Saskatchewan Junior Hockey League

Former Millionaire hired by Penguins

The Pittsburgh Penguins have named Ron Hextall as general manager and Brian Burke as president of hockey operations, it was announced today by co-owners Mario Lemieux and Ron Burkle.

In their new roles, Hextall will oversee the Penguins’ day-to-day hockey operations, reporting to Burke as his primary advisor. Burke will report to David Morehouse, the team’s president and CEO.

“We feel incredibly lucky to bring in two highly-respected executives with a combined 50-plus years of NHL management experience,” Morehouse said. “Ron and Brian are well-known in the hockey world as fierce competitors with championship pedigrees. They’re very well-connected and experienced in all aspects of the game. They are both excited to get to work here in Pittsburgh, blending their skills and building on our long tradition of success.”

Hextall, 56, an elite NHL goaltender in his playing days, has been in NHL management for more than twenty years, including a four-year stint as GM of the Phildelphia Flyers from 2014-2018. He also was assistant general manager of the Los Angeles Kings from 2006-2013, helping the Kings to their first Stanley Cup in 2012. He began his post-playing career as a scout for the Flyers in 1999.

Burke, 65, a Harvard Law School graduate, has spent 31 years as an NHL executive and won the Stanley Cup as general manager of the Anaheim Ducks in 2006-2007. He also served as general manager of the Hartford Whalers and the Canucks; president and general manager of the Toronto Maple Leafs; and president of hockey operations for the Calgary Flames. From 1993-1998 he was executive vice president and director of hockey operations for the NHL, working closely with commissioner Gary Bettman.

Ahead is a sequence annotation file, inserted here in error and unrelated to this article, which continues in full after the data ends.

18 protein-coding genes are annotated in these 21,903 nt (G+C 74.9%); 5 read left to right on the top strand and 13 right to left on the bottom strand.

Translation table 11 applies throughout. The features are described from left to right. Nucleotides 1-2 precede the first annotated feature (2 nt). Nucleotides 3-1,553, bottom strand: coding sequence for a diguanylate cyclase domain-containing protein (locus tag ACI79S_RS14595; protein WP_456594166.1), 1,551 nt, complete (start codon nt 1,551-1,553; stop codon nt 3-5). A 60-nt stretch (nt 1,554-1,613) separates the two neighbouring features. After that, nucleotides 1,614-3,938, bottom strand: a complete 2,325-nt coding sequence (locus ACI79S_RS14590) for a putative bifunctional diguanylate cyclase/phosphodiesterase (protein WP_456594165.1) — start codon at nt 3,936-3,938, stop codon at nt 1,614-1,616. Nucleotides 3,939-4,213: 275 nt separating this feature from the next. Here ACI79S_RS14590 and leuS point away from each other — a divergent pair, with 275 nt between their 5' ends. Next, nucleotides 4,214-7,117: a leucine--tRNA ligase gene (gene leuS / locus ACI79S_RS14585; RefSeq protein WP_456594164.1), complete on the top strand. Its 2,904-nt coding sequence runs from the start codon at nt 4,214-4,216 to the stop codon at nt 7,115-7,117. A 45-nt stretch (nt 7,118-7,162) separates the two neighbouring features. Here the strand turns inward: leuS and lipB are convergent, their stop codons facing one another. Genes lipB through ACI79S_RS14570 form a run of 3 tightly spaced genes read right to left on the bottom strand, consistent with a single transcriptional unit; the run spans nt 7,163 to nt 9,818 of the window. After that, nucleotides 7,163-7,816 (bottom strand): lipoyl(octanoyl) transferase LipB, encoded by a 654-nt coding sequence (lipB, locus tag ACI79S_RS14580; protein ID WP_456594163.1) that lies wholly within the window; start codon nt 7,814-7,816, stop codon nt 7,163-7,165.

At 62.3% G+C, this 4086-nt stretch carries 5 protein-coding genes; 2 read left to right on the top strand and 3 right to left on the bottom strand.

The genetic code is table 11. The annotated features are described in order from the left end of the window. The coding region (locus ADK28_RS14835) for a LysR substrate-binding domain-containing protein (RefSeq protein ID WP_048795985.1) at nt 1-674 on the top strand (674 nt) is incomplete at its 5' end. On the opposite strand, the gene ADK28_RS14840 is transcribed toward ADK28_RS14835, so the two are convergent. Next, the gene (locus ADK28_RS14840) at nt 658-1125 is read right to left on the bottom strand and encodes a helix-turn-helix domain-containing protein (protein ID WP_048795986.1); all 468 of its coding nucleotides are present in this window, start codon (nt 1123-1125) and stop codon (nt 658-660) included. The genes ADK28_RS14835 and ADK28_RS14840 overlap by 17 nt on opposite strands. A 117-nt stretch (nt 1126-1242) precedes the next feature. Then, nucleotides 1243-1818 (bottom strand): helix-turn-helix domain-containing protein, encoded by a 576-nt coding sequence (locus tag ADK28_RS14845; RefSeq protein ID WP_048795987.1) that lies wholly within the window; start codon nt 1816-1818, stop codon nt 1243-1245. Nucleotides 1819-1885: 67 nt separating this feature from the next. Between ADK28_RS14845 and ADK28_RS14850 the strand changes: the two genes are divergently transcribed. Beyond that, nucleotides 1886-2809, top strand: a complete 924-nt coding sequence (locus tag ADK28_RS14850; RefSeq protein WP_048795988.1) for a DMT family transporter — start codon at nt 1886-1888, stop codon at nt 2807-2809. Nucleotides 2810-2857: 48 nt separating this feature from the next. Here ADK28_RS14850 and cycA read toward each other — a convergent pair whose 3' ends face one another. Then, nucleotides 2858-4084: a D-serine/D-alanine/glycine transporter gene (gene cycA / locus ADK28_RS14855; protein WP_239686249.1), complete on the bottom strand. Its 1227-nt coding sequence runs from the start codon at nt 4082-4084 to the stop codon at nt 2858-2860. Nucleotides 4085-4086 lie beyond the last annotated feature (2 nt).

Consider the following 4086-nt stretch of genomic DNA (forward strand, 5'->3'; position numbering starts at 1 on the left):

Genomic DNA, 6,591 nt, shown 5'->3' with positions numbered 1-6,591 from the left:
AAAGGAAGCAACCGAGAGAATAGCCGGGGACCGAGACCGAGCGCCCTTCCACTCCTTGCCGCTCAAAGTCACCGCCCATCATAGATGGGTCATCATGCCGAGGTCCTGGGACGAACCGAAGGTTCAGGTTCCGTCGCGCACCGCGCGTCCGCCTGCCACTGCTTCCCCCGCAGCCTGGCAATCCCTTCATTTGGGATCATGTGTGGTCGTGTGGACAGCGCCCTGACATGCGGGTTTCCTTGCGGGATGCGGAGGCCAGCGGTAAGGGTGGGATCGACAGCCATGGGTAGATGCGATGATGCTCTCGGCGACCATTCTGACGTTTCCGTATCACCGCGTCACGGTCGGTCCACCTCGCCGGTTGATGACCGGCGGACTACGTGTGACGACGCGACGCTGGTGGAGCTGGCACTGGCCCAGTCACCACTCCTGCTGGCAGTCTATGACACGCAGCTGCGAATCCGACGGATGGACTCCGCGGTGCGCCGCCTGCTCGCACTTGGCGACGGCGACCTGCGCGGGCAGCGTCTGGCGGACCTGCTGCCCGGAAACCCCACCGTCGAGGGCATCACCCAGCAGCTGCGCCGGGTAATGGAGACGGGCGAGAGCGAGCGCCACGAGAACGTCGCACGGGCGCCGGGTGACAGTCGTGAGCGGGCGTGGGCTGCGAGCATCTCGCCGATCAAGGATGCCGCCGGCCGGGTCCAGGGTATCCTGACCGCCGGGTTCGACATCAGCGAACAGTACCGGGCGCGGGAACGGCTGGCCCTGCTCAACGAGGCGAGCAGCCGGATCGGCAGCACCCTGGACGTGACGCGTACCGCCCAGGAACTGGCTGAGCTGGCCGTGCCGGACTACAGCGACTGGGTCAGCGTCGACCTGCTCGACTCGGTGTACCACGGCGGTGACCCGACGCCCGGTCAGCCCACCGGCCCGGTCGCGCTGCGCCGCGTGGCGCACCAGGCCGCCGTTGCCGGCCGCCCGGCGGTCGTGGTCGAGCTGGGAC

Patrik Allvin, who became interim GM of the Penguins when Jim Rutherford resigned on January 27, will resume his role as assistant general manager under Hextall and Burke.

“It’s an honor to be joining the Pittsburgh Penguins – an organization well-known for its excellence on and off the ice,” Hextall said. “I look forward to working with ownership, Brian and the entire organization toward the ultimate goal of bringing another Stanley Cup to Pittsburgh.”

Hextall played 13 seasons as an NHL goaltender with the Flyers, Quebec Nordiques and New York Islanders, posting 296 wins and a 2.98 goals-against average. He had an incredible rookie season in 1986-1987, winning the Vezina Trophy as the league’s best goaltender, leading the Flyers to the Stanley Cup Finals against the Edmonton Oilers, and winning the Conn Smythe Trophy as MVP of the playoffs – a rare honor, since he played for the losing team.

The native of Brandon, Manitoba won at least 30 games in five of his NHL seasons. An outstanding stickhandler, he also scored two goals into empty nets – on December 8, 1987 against Boston and April 11, 1989 against Washington. He was a teammate of Penguins co-owner Mario Lemieux at the 1987 Canada Cup.

Hextall was a scout and served in the personnel department of the Flyers from 1999-2006, was assistant GM of the Flyers in 2013-2014 and most recently served as an advisor to the Kings. During his time as GM of the Flyers, the team drafted Carter Hart, Travis Konecny, Ivan Provorov, Joel Farabee, Nolan Patrick, Travis Sanheim, Oskar Lindblom and Nicolas Aube-Kubel.

Hextall’s hockey bloodlines run deep. His grandfather, Bryan Sr., was a star winger for the New York Rangers in the 1940s, scored the winning goal in overtime in the 1940 Stanley Cup Finals, and was named to the Hockey Hall of Fame in 1964. His father, Bryan Jr., and uncle, Dennis, each played more than 500 games in the NHL.

Bryan Hextall Jr. was a center for the Penguins from 1969-1974. The Hextall home was in Green Tree, where their neighbors included many other Penguins and Pirates players. Ron, who lived here between the ages of five and nine, has fond memories of street hockey games with Manny Sanguillen and Rennie Stennett of the Pirates.

“I’ve come full circle,” Hextall said, “as I have fond memories as a youth in Pittsburgh watching the Penguins and my father.”